As a Southerner all my life, I've always loved boiled peanuts—a fall seasonal treat that shows up at tailgate gatherings and bonfires, or that you just, you know, pull over on the side of the road to purchase from a roadside stand. If you've never had them, boiled peanuts are usually simmering in salted water and scooped out "to order," so that they're warm, soft (under their still-crunchy shell), juicy, salty, and absolutely delicious. And because of the way they're cooked, they're higher in healthy antioxidants than raw or roasted peanuts.

I'm often shocked when folks who aren't from these parts disparage my beloved boiled peanuts without ever having tried them (it does happen often). Think of it this way: The peanut is a legume; it's technically not a nut. Peanuts are in the same family as black-eyed peas, lentils, kidney beans, and soybeans. Let's think about that last legume, soybeans: When young and green, they're boiled and served as edamame; when mature and dried, they can be soaked and roasted to serve as soynuts. Y'all, it's the same with peanuts: Young, green, raw peanuts are the ones you use for boiling (you don't use the dried, crunchy peanuts), and they cook up just as tender and wonderful as any other legume. I love to snack on boiled peanuts as is, or shell them and toss into a corn relish, whole-grain salad, or one of my favorite tailgating recipes from sister brand Southern Living, chef Hugh Acheson's Boiled Peanut Hummus.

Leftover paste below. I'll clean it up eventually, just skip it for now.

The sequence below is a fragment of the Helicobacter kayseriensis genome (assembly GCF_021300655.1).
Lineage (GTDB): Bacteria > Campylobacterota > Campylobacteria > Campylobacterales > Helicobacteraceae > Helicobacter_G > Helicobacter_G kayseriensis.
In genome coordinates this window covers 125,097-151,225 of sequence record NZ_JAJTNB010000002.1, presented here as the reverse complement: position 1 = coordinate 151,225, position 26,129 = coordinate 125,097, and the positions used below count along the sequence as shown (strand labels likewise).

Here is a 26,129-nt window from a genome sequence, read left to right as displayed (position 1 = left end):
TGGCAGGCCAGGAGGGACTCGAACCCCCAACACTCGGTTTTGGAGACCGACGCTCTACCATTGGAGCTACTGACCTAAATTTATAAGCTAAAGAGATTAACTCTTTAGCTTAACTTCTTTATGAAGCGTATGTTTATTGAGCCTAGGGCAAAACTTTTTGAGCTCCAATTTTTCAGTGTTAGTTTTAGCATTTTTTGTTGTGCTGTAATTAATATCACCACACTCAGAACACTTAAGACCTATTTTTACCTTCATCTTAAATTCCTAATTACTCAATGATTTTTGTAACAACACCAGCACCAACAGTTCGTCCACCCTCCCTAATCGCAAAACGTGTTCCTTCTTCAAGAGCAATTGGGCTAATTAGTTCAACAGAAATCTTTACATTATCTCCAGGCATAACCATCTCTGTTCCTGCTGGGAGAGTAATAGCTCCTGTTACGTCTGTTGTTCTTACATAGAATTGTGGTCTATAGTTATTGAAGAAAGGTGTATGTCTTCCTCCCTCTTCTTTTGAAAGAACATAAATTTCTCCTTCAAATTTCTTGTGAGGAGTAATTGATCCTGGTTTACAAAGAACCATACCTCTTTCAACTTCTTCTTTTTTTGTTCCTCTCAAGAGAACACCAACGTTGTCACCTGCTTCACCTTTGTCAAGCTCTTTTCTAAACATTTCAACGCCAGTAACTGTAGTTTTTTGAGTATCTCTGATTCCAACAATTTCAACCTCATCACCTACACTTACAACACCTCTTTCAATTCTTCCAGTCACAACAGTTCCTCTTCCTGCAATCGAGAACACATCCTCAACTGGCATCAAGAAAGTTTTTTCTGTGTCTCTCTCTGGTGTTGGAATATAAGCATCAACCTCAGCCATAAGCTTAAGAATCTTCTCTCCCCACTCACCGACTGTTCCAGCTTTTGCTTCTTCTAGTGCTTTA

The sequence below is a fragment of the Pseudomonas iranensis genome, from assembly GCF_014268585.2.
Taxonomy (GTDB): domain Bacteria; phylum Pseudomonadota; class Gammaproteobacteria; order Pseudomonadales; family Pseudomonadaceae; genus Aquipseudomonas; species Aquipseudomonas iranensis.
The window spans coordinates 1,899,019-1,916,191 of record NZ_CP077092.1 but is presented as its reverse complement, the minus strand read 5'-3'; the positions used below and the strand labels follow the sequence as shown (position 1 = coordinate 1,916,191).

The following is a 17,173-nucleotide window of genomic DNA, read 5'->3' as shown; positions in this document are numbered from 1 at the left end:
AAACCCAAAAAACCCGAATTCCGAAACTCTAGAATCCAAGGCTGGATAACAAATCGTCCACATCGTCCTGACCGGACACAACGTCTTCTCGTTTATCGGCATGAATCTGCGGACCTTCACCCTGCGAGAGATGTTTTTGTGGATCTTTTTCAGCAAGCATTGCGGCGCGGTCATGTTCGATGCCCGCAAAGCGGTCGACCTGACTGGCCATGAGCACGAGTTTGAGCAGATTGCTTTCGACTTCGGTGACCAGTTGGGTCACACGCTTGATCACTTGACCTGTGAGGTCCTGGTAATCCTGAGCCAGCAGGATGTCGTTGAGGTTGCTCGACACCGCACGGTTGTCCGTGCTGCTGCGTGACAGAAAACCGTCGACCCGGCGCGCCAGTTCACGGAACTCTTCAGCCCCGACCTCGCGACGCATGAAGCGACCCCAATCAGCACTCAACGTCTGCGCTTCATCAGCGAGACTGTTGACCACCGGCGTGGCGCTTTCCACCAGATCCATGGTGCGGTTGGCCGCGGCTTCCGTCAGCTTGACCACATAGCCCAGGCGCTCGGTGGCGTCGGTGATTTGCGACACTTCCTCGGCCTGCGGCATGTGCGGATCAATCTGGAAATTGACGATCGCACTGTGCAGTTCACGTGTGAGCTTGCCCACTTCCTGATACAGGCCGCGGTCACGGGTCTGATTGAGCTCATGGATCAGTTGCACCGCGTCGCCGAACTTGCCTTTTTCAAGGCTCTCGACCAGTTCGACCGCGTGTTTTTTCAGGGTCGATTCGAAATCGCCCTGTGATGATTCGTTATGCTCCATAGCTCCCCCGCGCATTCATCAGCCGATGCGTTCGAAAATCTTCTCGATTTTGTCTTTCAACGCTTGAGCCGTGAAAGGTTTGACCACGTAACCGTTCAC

The season for green peanuts is typically late August through October, so get 'em while the getting's good. If you don't live in a peanut-growing area, you can order online through farms like Hardy Farms in Georgia, or sites like green Try cooking up a batch for your next gathering; you may just become a believer, too.

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